ECHO Diabetes

Improving access to diabetes education and quality health care

The majority of people living with diabetes do not have the privilege of access to routine diabetes specialists and endocrinologists. Most people with diabetes rely on their primary care provider (PCP) to manage their diabetes. Lack of access to diabetes specialists and suboptimal outcomes for people living with diabetes care mandate the development of innovative health care delivery models. Stanford University and the Division of Pediatric Endocrinology and Diabetes are dedicated to reaching underserved communities and improving access to diabetes education and quality health care.

Stanford Medicine has partnered with Project ECHO® (Extension for Community Healthcare Outcomes) and the University of Florida Diabetes Institute (UFDI) to develop an ECHO model for diabetes called ECHO Diabetes. The goal is to increase the capacity of PCPs and clinics to safely and effectively manage underserved patients with insulin-requiring diabetes who do not receive routine specialty care. In turn, PCPs empower patients to achieve better control over their diabetes and gain confidence in managing their own day-to-day care.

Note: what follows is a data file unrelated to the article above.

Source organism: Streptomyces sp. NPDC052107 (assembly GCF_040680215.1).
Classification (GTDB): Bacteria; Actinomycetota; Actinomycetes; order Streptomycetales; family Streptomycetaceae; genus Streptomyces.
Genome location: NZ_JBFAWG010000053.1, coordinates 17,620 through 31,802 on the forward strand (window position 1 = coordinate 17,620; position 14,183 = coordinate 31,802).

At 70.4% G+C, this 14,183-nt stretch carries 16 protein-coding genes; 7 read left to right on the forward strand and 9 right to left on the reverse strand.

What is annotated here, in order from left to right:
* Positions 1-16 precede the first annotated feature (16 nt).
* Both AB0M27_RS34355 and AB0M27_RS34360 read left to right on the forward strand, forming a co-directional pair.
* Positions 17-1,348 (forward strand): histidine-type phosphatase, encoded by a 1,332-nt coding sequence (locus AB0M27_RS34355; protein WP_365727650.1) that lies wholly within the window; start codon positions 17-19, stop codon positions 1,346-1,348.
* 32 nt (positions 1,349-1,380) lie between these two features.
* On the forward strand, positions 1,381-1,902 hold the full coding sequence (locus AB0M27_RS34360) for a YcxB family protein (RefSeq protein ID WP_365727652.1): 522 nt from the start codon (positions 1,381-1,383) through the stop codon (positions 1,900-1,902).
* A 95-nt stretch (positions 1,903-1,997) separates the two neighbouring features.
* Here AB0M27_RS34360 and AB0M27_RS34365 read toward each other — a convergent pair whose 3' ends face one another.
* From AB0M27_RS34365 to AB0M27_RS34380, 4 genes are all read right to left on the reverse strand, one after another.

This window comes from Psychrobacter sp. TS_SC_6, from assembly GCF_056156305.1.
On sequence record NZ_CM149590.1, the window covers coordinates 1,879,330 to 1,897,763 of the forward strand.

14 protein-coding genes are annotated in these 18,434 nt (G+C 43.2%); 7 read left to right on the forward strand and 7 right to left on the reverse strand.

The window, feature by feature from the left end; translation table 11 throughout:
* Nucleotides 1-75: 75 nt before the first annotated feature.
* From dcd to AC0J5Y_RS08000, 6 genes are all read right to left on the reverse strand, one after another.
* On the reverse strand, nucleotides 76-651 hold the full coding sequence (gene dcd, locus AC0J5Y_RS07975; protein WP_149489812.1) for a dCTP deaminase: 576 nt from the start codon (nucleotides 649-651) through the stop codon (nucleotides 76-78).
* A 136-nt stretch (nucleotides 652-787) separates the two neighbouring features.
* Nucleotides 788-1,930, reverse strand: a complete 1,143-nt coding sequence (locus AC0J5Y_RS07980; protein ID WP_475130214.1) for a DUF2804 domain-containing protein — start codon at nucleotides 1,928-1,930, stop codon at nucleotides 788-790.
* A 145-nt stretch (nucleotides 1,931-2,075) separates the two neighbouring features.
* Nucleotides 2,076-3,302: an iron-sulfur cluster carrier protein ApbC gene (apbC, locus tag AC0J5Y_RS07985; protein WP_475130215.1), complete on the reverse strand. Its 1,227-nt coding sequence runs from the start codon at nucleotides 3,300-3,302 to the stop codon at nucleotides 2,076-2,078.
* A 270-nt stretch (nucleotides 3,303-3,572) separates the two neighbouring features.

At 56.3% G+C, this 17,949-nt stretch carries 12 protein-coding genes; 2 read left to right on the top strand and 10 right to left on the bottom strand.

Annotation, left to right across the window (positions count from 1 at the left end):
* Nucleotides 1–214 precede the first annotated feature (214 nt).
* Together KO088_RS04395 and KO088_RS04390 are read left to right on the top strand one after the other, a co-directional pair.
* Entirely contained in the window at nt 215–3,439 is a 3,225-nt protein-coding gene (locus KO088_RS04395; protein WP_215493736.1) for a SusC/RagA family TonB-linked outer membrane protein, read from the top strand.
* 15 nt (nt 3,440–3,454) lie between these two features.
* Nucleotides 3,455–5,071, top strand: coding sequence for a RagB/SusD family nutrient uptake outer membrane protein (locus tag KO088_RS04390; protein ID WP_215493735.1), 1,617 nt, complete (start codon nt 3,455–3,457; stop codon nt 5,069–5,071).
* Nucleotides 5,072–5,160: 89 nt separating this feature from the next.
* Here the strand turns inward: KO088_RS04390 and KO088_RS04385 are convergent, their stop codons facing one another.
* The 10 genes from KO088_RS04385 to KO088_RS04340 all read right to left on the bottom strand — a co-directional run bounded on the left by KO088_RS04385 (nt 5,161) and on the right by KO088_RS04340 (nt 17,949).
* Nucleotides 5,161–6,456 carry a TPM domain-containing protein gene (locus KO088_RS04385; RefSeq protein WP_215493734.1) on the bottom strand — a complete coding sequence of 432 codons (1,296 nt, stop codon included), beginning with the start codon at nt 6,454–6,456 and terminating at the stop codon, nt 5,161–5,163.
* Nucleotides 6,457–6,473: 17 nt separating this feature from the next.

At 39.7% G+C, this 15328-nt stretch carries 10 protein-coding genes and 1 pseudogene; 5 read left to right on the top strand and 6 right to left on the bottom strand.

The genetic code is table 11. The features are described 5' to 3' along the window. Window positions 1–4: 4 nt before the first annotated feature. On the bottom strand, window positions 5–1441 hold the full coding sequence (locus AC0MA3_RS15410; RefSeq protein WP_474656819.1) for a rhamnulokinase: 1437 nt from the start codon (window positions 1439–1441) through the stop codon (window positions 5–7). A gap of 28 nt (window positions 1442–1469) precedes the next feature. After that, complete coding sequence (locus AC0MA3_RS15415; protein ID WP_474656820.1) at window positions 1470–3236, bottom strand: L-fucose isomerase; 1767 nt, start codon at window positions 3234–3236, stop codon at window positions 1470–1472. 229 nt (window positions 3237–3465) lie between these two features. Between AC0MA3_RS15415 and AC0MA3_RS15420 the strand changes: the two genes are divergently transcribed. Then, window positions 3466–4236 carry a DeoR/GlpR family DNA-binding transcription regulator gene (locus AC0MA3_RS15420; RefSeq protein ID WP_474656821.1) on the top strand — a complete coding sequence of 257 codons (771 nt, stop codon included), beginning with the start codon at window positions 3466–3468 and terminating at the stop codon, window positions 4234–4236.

ECHO Diabetes is a tele-education and tele-mentoring collaborative that provides cutting-edge knowledge. ECHO Diabetes does the following:

  • Focuses on HEDIS/NCQA outcomes, including improving A1c control and decreasing hospital admissions/readmissions.
  • Provides no-cost Continuing Medical Education/Continuing Education credits for providers.
  • Emphasizes quality improvement and dedicated time to discuss individual QI measures.
  • Inspires providers and clinics to do the right thing for their community.
  • Offers sponsorship for accepted clinics.

ECHO Diabetes uses the successful Extension for Community Healthcare Outcomes (ECHO) ModelTM to empower primary care providers (PCPs) across California to administer best-practice diabetes care to their underserved patients. The goal is to equip primary care providers and practices with the tools, resources, and knowledge they need to deliver high-quality type 1 diabetes (T1D) and type 2 diabetes (T2D) care to children and adults, especially in rural and underserved areas where access to endocrinologists and diabetes specialists is limited.